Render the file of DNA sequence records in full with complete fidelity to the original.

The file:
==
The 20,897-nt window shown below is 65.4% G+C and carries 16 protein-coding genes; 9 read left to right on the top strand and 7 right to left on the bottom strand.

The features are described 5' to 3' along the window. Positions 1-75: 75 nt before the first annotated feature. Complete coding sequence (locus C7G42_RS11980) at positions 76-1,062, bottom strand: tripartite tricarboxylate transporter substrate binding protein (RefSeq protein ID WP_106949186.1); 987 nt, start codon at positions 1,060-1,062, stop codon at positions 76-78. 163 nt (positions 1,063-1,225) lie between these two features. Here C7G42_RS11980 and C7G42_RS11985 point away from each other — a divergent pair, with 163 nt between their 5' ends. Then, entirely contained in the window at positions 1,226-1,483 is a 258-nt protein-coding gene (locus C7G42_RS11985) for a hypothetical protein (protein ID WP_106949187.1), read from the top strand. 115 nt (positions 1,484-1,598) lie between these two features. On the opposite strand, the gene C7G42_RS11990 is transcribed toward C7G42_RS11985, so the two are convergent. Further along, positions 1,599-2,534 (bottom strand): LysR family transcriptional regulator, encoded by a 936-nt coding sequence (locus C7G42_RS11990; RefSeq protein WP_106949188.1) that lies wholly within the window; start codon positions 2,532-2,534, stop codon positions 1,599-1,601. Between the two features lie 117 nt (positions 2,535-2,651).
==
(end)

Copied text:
The 20,897-nt window shown below is 65.4% G+C and carries 16 protein-coding genes; 9 read left to right on the top strand and 7 right to left on the bottom strand.

The features are described 5' to 3' along the window. Positions 1-75: 75 nt before the first annotated feature. Complete coding sequence (locus C7G42_RS11980) at positions 76-1,062, bottom strand: tripartite tricarboxylate transporter substrate binding protein (RefSeq protein ID WP_106949186.1); 987 nt, start codon at positions 1,060-1,062, stop codon at positions 76-78. 163 nt (positions 1,063-1,225) lie between these two features. Here C7G42_RS11980 and C7G42_RS11985 point away from each other — a divergent pair, with 163 nt between their 5' ends. Then, entirely contained in the window at positions 1,226-1,483 is a 258-nt protein-coding gene (locus C7G42_RS11985) for a hypothetical protein (protein ID WP_106949187.1), read from the top strand. 115 nt (positions 1,484-1,598) lie between these two features. On the opposite strand, the gene C7G42_RS11990 is transcribed toward C7G42_RS11985, so the two are convergent. Further along, positions 1,599-2,534 (bottom strand): LysR family transcriptional regulator, encoded by a 936-nt coding sequence (locus C7G42_RS11990; RefSeq protein WP_106949188.1) that lies wholly within the window; start codon positions 2,532-2,534, stop codon positions 1,599-1,601. Between the two features lie 117 nt (positions 2,535-2,651).